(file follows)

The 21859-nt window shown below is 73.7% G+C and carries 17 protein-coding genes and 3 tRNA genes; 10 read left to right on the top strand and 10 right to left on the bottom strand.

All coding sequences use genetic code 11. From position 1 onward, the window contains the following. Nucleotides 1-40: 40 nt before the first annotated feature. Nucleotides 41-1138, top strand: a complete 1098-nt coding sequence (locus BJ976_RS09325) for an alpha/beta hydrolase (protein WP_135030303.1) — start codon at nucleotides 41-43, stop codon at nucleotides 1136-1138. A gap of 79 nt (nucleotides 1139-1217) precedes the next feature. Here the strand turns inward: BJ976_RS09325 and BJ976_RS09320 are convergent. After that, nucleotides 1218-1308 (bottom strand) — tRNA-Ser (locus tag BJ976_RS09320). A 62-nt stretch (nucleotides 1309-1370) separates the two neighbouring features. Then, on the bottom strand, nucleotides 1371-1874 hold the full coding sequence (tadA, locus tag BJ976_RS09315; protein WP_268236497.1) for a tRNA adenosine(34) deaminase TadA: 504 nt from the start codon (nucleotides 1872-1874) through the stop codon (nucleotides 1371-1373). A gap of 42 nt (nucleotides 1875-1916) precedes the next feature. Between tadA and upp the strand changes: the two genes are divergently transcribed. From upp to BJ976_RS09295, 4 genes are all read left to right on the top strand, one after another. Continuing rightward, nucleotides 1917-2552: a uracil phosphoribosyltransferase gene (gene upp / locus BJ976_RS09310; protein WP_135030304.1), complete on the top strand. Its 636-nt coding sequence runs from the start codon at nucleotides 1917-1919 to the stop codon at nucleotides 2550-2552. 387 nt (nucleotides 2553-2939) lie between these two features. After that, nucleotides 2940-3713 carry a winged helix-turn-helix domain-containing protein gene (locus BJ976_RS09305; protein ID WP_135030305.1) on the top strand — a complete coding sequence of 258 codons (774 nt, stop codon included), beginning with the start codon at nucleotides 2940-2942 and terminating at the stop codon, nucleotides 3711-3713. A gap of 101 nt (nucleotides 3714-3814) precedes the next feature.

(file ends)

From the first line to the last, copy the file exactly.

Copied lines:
The 21859-nt window shown below is 73.7% G+C and carries 17 protein-coding genes and 3 tRNA genes; 10 read left to right on the top strand and 10 right to left on the bottom strand.

All coding sequences use genetic code 11. From position 1 onward, the window contains the following. Nucleotides 1-40: 40 nt before the first annotated feature. Nucleotides 41-1138, top strand: a complete 1098-nt coding sequence (locus BJ976_RS09325) for an alpha/beta hydrolase (protein WP_135030303.1) — start codon at nucleotides 41-43, stop codon at nucleotides 1136-1138. A gap of 79 nt (nucleotides 1139-1217) precedes the next feature. Here the strand turns inward: BJ976_RS09325 and BJ976_RS09320 are convergent. After that, nucleotides 1218-1308 (bottom strand) — tRNA-Ser (locus tag BJ976_RS09320). A 62-nt stretch (nucleotides 1309-1370) separates the two neighbouring features. Then, on the bottom strand, nucleotides 1371-1874 hold the full coding sequence (tadA, locus tag BJ976_RS09315; protein WP_268236497.1) for a tRNA adenosine(34) deaminase TadA: 504 nt from the start codon (nucleotides 1872-1874) through the stop codon (nucleotides 1371-1373). A gap of 42 nt (nucleotides 1875-1916) precedes the next feature. Between tadA and upp the strand changes: the two genes are divergently transcribed. From upp to BJ976_RS09295, 4 genes are all read left to right on the top strand, one after another. Continuing rightward, nucleotides 1917-2552: a uracil phosphoribosyltransferase gene (gene upp / locus BJ976_RS09310; protein WP_135030304.1), complete on the top strand. Its 636-nt coding sequence runs from the start codon at nucleotides 1917-1919 to the stop codon at nucleotides 2550-2552. 387 nt (nucleotides 2553-2939) lie between these two features. After that, nucleotides 2940-3713 carry a winged helix-turn-helix domain-containing protein gene (locus BJ976_RS09305; protein ID WP_135030305.1) on the top strand — a complete coding sequence of 258 codons (774 nt, stop codon included), beginning with the start codon at nucleotides 2940-2942 and terminating at the stop codon, nucleotides 3711-3713. A gap of 101 nt (nucleotides 3714-3814) precedes the next feature.